I’m looking at two photographs of the main street of the small town in which I was born. Both are taken from the same vantage point – looking up the hill to the T-junction at the top. The two photographs are separated by nearly a century: the first was taken in the 1930s, the second sometime in the last few years.
Topographically, the street remains largely unchanged: it’s a straight road with two- or three-storey shops and houses on either side. But the two photographs show completely different streets. The 1930s one shows a spacious thoroughfare, with people walking on the pavements on both sides of the street: here and there, two or three individuals stand in the road, possibly engaged in conversation. The contemporary photograph shows a narrow, congested gorge. The pavements are crowded with pedestrians, but there are no people on the road. In fact, in some places, one cannot even see its surface.
Why the difference between the two photographs? You know the answer: cars, vans and traffic. Both sides of the contemporary street have got lines of parked vehicles, effectively reducing the width of the road by 12ft. And there’s a traffic jam, which means that even the vehicles that aren’t parked are stationary.
This picture is repeated in millions of towns and cities worldwide. A visiting Martian anthropologist would conclude that humans worshipped the automobile. Actually, you don’t have to be a Martian to marvel at it. Just open your front door. “Next time you walk outside,” writes John Zimmer in his essay The Third Transportation Revolution, “pay really close attention to the space around you. Look at how much land is devoted to cars – and nothing else. How much space parked cars take up lining both sides of the street and how much of our cities goes unused covered by parking lots. It becomes obvious – we’ve built our communities entirely around cars. And for the most part, we’ve built them for cars that aren’t even moving. The average vehicle is used only 4% of the time and parked the other 96%.”
Mr Zimmer has a dog in this fight – he’s co-founder of Lyft, a ride-sharing outfit that competes with Uber, so the usual caveats apply. Nevertheless, his essay is a thoughtful reflection on how the automobile transformed – and destroyed – our cities and towns. He invites us to imagine “what our world could look like if we found a way to take most of these cars off the road. It would be a world with less traffic and less pollution. A world where we need less parking – where streets can be narrowed and sidewalks widened. It’s a world where we can construct new housing and small businesses on parking lots across the country – or turn them into green spaces and parks. That’s a world built around people, not cars.”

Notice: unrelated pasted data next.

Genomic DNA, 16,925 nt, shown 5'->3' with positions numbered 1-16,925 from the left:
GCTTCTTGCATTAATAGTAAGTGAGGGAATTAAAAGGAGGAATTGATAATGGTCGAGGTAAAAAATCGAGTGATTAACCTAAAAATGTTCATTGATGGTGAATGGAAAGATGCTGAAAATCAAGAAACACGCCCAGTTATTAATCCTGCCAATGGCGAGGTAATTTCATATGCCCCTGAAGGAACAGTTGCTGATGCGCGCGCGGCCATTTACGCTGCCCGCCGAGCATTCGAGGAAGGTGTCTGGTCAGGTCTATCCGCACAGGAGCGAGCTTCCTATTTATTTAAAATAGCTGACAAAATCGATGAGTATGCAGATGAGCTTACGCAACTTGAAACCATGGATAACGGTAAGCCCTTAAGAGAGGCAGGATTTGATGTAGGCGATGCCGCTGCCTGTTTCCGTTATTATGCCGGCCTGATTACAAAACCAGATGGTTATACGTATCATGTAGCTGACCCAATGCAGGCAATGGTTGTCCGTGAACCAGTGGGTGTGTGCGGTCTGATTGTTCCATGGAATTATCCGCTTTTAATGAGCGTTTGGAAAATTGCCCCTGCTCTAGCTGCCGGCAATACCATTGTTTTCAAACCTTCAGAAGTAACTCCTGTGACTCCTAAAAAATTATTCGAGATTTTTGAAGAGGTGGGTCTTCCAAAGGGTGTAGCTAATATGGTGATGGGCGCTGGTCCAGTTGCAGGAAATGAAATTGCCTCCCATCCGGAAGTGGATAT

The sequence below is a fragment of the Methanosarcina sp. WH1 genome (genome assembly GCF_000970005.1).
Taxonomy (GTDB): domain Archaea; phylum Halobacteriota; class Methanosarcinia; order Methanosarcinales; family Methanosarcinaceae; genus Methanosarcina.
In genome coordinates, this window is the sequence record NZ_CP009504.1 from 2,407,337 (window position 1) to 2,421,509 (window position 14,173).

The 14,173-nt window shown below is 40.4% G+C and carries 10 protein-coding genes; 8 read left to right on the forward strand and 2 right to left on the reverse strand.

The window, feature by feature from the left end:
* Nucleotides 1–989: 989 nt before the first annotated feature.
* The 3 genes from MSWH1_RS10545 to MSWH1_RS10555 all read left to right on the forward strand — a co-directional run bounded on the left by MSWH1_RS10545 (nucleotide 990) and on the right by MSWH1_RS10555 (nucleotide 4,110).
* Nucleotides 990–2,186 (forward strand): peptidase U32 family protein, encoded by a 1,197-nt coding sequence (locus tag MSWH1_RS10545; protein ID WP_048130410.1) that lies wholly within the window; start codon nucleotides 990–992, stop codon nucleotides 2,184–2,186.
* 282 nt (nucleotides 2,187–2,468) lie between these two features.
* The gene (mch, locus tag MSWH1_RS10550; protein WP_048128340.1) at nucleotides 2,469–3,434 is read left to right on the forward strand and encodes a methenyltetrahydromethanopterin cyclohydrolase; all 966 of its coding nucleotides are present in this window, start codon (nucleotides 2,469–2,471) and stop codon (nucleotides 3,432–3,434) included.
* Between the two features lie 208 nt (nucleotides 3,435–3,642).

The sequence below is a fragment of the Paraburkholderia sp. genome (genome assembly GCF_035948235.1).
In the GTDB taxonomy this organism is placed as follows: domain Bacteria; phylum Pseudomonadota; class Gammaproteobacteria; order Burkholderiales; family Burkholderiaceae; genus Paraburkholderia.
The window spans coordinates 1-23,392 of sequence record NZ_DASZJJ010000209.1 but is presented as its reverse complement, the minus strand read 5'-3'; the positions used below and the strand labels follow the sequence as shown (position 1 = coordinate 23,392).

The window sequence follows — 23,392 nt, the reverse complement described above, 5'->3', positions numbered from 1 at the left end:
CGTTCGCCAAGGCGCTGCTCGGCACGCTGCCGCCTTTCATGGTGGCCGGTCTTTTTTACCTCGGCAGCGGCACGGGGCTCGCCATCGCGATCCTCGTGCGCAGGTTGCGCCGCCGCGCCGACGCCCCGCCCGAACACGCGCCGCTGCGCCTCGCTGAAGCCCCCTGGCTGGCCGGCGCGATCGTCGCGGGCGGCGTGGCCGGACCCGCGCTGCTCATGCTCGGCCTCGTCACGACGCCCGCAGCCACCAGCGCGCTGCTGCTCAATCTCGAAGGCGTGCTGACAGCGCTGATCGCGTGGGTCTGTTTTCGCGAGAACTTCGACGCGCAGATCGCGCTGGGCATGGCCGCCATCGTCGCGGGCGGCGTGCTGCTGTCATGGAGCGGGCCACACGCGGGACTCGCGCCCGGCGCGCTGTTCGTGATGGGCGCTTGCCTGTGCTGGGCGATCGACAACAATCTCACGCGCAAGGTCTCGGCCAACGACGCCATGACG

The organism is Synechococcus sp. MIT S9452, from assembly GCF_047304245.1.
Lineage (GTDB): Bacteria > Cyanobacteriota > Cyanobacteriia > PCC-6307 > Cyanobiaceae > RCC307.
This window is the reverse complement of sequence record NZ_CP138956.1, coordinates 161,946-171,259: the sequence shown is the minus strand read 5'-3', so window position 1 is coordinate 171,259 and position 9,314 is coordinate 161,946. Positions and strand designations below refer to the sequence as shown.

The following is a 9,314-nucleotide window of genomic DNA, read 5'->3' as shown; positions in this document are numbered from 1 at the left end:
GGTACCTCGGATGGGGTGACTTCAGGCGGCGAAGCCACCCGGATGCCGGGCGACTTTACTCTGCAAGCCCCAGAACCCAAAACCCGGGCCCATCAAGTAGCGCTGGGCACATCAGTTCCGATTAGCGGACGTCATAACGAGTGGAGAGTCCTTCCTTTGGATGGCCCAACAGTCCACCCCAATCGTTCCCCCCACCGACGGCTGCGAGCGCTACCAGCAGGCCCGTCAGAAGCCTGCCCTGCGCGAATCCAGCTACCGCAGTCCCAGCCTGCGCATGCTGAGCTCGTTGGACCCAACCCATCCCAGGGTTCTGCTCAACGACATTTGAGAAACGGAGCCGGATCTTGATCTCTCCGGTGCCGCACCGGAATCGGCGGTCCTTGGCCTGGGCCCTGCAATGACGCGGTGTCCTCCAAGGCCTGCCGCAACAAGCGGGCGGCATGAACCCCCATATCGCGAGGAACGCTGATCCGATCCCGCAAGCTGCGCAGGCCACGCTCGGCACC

Zimmer thinks that fleets of self-driving cars will be commonplace in the relatively near future and that their availability will give us most of the advantages of private car ownership without the financial and environmental drawbacks. Although some people will always want the status and other satisfactions of owning a car, what most people want is affordable mobility without having to purchase, tax, insure, park and fuel a four-wheeled millstone. In the well-planned cities of continental Europe, that kind of mobility is provided by efficient and affordable public transport. But in more benighted places (like most British towns and cities), autonomous vehicles are an obvious alternative.
For readers of the Daily Mail this will seem crazy. Fleets of self-driving cars? In Britain? Incredulity on this scale suggests that our media haven’t been paying attention. On Tuesday, for example, the US government issued new federal guidelines that are clearly designed to speed up the development of self-driving cars. The only stiff requirement is that the vehicles should be safe, otherwise the government will pull them off the road. But it’s up to the manufacturers themselves to decide how the requisite safety is to be achieved.
In the same week, Uber started offering rides in self-driving cars in Pittsburgh, a notoriously demanding urban environment. At the moment, there’s always a “driver” sitting in the front, but the obvious intention is to dispense with the human as soon as it’s deemed safe to do so.
The clear messages from these developments are, first, that this technology will become mainstream much faster than people expected, and second, that the US government wants it to happen as soon as possible. (Nearly 100 people die every day on US roads.) Transport planning is about to get really interesting again. And we might even be able to reclaim our streets from all those empty, idle parked cars.